The Buffalo Bills, as expected, fired Jim Ringo as head coach yesterday and team owner Ralph Wilson insisted "we have no preconceived notions on a successor and there are no leading candidates at present."

Nevertheless, George Allen's name once again was being mentioned yesterday in connection with Bills' job, along with that of former 49er coach Monte Clark, Stamford coach Bell Walsh, and others.

There was one report circulating in Buffalo that Wilson had met with Allen in Washington last month. Allen had vehemently denied that report in and interview with The Washington Post, and a Buffalo team spokesman said yesterday, "there is no truth to that whatsoever. Mr. Wilson has spoken with no one."

Allen, who has not signed that four year extension on his Redskin contract, again was unavailable to comment yesterday. Team president Edward Bennet Williams also was not available.

Sources in Buffalo said yesterday that Wilson was looking for a name coach, the better to help fill 80,000-seat Rich Stadium. In four of the Bills' seven home games last season, 35,000 or fewer showed up, including a season low 27,750 for the Redskins on Dec. 4.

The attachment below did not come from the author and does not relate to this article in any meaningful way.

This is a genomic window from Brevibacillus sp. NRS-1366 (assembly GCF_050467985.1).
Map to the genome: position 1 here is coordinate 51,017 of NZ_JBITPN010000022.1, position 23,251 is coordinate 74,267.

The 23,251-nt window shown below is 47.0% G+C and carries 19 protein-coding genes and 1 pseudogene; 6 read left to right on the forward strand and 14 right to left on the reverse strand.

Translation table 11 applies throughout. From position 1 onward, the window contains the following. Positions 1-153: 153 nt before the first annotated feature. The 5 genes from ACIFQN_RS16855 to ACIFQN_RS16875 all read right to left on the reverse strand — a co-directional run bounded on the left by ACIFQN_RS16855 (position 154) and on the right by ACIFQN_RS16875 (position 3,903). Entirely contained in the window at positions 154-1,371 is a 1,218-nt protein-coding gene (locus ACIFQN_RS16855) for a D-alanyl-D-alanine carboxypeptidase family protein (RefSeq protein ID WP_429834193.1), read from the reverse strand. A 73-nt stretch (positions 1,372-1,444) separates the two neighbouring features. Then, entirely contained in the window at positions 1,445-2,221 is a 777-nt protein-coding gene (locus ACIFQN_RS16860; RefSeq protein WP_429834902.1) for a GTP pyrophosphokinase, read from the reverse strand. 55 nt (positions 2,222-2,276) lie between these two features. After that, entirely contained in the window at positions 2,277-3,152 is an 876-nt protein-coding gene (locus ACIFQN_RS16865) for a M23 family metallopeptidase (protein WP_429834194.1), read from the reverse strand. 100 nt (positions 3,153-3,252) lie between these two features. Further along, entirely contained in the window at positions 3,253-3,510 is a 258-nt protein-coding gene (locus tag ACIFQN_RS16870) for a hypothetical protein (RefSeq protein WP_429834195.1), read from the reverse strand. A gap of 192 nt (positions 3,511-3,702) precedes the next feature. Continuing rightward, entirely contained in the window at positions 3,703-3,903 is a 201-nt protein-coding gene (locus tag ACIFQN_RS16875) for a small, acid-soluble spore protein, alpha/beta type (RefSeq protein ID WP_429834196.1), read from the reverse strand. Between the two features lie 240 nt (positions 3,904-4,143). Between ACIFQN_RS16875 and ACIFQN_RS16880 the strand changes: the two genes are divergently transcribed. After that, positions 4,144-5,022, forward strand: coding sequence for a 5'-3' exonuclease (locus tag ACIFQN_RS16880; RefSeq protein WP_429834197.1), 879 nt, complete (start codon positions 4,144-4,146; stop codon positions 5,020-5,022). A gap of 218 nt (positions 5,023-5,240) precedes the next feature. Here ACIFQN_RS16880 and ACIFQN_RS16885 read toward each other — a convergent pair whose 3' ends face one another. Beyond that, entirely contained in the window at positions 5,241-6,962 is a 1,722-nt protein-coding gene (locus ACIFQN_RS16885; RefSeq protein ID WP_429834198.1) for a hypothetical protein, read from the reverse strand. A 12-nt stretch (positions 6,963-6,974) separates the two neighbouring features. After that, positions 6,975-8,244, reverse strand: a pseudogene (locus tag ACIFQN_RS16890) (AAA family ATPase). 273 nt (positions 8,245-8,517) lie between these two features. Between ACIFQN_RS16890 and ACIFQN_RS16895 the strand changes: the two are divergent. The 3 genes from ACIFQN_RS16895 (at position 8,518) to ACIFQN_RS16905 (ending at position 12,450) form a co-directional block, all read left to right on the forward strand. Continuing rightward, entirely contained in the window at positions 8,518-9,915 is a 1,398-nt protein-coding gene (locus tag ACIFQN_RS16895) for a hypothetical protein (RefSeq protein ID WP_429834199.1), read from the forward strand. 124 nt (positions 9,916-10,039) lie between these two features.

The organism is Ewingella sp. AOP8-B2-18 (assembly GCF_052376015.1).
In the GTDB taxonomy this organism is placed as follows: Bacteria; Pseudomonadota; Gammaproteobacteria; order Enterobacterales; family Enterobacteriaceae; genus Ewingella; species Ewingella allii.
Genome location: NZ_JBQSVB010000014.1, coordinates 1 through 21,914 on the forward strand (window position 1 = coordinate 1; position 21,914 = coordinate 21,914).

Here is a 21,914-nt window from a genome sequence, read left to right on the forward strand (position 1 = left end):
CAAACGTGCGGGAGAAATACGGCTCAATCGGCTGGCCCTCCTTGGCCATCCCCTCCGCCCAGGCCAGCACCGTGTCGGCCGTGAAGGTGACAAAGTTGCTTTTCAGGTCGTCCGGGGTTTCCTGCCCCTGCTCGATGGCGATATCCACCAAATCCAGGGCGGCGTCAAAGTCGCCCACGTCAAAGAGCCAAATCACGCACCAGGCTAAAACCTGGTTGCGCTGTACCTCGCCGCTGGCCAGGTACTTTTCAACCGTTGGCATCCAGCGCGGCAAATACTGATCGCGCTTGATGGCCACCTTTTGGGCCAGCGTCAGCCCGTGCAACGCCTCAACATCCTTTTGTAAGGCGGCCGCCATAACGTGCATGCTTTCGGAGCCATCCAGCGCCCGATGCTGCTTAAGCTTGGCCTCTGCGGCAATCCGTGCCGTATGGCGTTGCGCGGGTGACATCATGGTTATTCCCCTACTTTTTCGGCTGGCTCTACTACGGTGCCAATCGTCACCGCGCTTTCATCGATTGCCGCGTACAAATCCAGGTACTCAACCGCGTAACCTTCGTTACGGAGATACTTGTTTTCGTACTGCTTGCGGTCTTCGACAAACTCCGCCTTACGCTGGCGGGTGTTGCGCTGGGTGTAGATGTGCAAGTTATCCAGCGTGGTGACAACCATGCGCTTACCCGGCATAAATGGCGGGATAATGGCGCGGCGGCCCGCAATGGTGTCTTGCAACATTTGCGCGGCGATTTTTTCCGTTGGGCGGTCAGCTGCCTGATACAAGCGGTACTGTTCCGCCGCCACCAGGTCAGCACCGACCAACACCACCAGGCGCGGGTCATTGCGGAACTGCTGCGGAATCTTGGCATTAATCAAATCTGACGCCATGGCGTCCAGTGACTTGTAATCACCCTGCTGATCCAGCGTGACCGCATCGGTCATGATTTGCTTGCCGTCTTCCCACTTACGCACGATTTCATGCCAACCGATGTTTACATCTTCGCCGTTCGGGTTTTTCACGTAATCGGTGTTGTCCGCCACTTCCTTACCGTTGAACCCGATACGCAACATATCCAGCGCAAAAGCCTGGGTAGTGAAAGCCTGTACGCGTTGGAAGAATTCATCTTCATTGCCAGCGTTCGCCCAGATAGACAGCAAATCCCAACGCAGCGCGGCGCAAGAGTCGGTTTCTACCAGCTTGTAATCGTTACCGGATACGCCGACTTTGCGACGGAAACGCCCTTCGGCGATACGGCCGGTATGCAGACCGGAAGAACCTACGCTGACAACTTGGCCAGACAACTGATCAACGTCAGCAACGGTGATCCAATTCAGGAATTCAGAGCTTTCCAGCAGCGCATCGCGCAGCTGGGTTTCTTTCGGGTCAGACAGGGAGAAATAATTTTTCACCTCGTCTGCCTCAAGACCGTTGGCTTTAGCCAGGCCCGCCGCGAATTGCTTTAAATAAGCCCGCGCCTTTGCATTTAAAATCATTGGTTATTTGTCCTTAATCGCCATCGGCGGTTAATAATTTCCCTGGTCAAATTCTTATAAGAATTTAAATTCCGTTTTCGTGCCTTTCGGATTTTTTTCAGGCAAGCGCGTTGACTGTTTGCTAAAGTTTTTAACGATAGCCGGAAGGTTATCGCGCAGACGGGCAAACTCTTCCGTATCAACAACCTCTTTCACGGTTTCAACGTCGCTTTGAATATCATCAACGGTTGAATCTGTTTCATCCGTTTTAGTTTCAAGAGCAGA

Sources said yesterday that Wilson, who lives in Detroit and earned his fortune in the insurance and trucking businesses, would probably be willing to spend the money it would take to land a coach of Allen's stature. The Redskins reportedly offered Allen a raise to $250,000 a year, double his current salary.

Those same sources say that Wilson has alway played a major role in the team's player personnel decisions, and that he would find it difficult to give a new coach complete authority to run the football operation.

Authority is the major issue in Allen's contract with the Redskins. Allen wants total authority and management is unwilling to go along.

The Bills have all their draft choices, plus several extra from trades. O. J. Simpson has been the offensive, but his football future is in doubt because of a knee problem. The Bills also have a young, talented offensive line, a decent quarterback in Joe Ferguson and virtually no defense.

Ringo, a former all-pro center with the Green Bay Packers, was the Bills' offensive line coach before being named to succeed Lou Saban as head coach five games into the 1976 season.

The Bills lost their last nine games that year, and finished 3-11 in 1977, starting with four straight losses, then dropping five of their last six games, including a 10-0 defeat to the Redskins.

"This was a difficult decision because we have great admiration and respect for Jim RIngo," Wilson said. "He was a standup guy in a difficult situation."